Finding Your Training Sweet Spot

In my aerial journey, there have been entire years that I trained consistently, an entire year where I barely trained, I’ve trained sporadically, aimlessly, with goals, without goals, indoors, outdoors, intensively, gently, creatively, lovingly, with frustration, with poor technique, with good technique…you get the idea.

As I look back, it is very obvious to me when I had found my training sweet spot – and when it slipped away.

The thing is, the training sweet spot is a moving target. To send the arrow to the center, you need to continually to shift and adjust your approach. Let’s look at some ways to make that happen.

What does it take to feel really good?

The very first thing I recommend is to be unwaveringly realistic about where you’re at. If you’ve been away from practice or inconsistent for months, it is paramount that you dial things back to be easy – easier than you think. Even though you might be able to get through a harder workout, the body is going to be going through a lot to respond to the movements that have been absent for a while. Pole and aerial are demanding arts and it is really easy to overdo it.

My goal for you for getting back in the swing of things is to feel really good. Physically. Emotionally. No flailing, no slipping, no dropping down from fatigue. Design your workout so that you are guaranteed to complete each skill without strain and walk away feeling uplifted. You may have to do very basic things and fewer sets of drills to make this happen.

Experiment & check in – REGULARLY!

If you already have a consistent practice, there are two pitfalls to watch out for. One is writing workouts that are too easy or do not introduce new types of skills or movement patterns. If this happens, your body will adapt to your training and you won’t be getting stronger or diversifying your portfolio of skills. You may also start to feel uninspired or bored.

On the flip side, you have to be careful not to write workouts that are too hard for you. Even if you *can* complete them, that doesn’t mean they’re appropriate for you. You should not feel exhausted, strained, or become injured from the intensity of your workouts. If you do, it’s a clear sign to take things down a notch.

Check in with yourself regularly to see how you feel before, during, and after your training. Each of these windows tells you something about your training – whether you’re excited to go, whether you’re feeling appropriately challenged, and how you feel when it’s all said and done. If any of these is off, it’s time to reassess your approach to training.

Training should make you feel your body – feeling sore, wakeful (as in present), strong, and limber are great signs. Feeling extremely sore, injured, strained, nothing at all, or exhausted signals a need for a change in some aspect of your training.

Check in with your heart rate and don’t get lost in your phone

We can think of this tip in two ways – there’s the rest you take between the items on your workout, and there’s the rest you take between workouts.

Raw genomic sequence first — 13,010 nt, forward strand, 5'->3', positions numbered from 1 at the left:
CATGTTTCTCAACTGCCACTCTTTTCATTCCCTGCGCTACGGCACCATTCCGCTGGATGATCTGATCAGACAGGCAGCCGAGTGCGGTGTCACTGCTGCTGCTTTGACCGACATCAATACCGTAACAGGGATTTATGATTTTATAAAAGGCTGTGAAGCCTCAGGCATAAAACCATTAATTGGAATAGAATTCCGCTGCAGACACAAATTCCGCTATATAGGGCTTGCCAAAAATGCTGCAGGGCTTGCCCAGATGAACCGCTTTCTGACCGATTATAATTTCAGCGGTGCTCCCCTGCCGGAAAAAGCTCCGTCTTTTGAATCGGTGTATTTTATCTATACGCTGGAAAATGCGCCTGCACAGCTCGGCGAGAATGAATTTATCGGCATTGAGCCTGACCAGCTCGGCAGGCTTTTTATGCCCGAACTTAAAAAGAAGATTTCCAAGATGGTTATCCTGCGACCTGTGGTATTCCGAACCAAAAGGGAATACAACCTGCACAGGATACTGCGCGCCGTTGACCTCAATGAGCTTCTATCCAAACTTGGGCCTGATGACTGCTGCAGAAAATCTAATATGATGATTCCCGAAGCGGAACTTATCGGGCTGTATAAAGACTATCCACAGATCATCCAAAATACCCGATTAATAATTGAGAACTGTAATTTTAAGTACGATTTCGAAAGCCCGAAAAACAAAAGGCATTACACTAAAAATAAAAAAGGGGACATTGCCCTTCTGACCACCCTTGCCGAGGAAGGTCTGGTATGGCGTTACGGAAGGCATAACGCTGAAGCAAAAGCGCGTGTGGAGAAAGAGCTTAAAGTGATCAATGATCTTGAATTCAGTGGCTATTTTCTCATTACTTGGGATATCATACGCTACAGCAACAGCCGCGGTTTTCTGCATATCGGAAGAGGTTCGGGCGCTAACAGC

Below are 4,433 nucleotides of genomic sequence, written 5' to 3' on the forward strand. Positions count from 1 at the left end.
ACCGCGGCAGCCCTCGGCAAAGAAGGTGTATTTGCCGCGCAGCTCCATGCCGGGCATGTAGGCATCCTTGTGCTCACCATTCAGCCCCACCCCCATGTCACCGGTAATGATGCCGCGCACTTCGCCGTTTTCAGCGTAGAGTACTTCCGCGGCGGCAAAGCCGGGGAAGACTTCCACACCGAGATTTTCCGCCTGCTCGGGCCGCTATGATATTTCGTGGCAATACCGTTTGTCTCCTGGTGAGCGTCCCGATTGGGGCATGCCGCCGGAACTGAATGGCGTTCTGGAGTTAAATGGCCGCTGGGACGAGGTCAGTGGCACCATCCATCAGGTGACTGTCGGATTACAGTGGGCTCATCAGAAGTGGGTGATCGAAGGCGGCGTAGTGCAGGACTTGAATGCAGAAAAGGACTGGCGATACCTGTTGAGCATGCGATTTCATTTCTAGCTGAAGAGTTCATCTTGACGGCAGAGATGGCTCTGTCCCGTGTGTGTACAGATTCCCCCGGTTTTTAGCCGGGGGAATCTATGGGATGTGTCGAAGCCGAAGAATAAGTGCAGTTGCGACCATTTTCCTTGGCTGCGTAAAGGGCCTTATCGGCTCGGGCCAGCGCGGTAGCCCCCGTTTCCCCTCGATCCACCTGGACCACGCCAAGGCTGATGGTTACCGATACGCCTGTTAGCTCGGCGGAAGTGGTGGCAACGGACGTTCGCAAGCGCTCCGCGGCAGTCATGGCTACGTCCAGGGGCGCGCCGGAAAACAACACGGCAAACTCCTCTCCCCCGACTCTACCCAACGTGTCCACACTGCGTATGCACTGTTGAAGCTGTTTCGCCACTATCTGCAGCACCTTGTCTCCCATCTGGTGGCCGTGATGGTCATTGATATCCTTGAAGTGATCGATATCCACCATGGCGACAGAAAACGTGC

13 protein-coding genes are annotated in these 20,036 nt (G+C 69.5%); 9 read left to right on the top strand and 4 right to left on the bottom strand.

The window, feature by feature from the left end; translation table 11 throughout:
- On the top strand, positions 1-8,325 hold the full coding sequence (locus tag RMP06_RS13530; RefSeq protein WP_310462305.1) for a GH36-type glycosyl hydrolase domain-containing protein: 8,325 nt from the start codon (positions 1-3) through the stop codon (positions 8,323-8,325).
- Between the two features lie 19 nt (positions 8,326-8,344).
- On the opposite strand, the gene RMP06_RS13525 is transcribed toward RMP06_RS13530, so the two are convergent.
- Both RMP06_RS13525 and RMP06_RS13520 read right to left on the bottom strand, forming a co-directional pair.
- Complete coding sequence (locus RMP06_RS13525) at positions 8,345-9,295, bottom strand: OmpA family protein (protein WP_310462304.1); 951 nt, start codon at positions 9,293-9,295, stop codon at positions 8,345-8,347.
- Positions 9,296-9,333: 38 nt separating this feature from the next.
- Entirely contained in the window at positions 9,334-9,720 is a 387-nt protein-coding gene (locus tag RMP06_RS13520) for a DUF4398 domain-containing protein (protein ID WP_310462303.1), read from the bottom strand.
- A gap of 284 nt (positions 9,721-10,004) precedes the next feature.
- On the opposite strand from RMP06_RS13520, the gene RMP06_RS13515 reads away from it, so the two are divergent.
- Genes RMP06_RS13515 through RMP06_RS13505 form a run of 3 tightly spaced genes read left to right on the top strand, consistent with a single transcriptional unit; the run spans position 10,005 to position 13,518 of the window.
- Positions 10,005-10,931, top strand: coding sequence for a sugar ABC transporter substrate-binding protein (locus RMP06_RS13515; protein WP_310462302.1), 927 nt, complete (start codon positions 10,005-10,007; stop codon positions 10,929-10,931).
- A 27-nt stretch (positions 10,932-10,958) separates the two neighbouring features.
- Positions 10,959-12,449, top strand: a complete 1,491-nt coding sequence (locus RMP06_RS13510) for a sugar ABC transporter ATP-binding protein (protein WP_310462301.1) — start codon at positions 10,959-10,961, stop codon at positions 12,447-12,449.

Too much rest during your workout can lead to cooling down and a loss of momentum. This makes it feel noticeably harder to do the next item on your list. If you have your phone out during your training and it becomes a distraction, this could be you!

Not enough rest between your sets will result in burning out. You might get “pumped” which is a buildup of lactic acid (common in the forearms for aerialists).

Having your heart rate elevated for too long can also be dangerous for your health – this article has a ton of helpful information about heart rate and training.

Then there’s the rest between the workouts themselves. When I’m getting back into training, I give myself 5-7 rest days per week. When I’m in shape, I give myself 4-5 rest days per week. Those numbers will look different for everyone – the key is to make sure your body has a chance to recover before you blast it with demands again.

There’s also the bigger picture of rest – seasonal or cyclical rest. When I am in my training sweet spot, I take 4-7 consecutive days off monthly – and I time it with my moon cycle. You could absolutely go longer than this, as long as you are staying active during that time, or you could do a version where you still train but in a drastically reduced way.

Keep an eye on the big picture of your training

What I love about pole and aerial is that there is no need to get to a place of “what now?” and lose interest because there are more skills and combos than we could ever actually learn! However, it’s still totally possible to end up feeling that way.

So how can you organize your training so that you are learning and growing over a long term? There is no one way to do this! Your long term growth could be related to strength, skill portfolio, grace and technique, and even creativity if you are in a place of designing sequences and skills.

This is how you stay interested and inspired. Unlocking new skills or leveling up your strength or flexibility just feels fantastic, and those good feelings keep you excited to continue on your journey.

The thing is that everything I’ve touched on here might sound good in theory, but to actually work has to be intentionally incorporated into your life. I have included resources for optimizing your training within Aerial Silks Online, to support you not just in what you learn but how you learn, practice, and train, setting you up for enjoyment and longevity! This is such an amazing resource that I have never found included in a tutorial library – I’m super happy to share it with you – Launches late January 2024.

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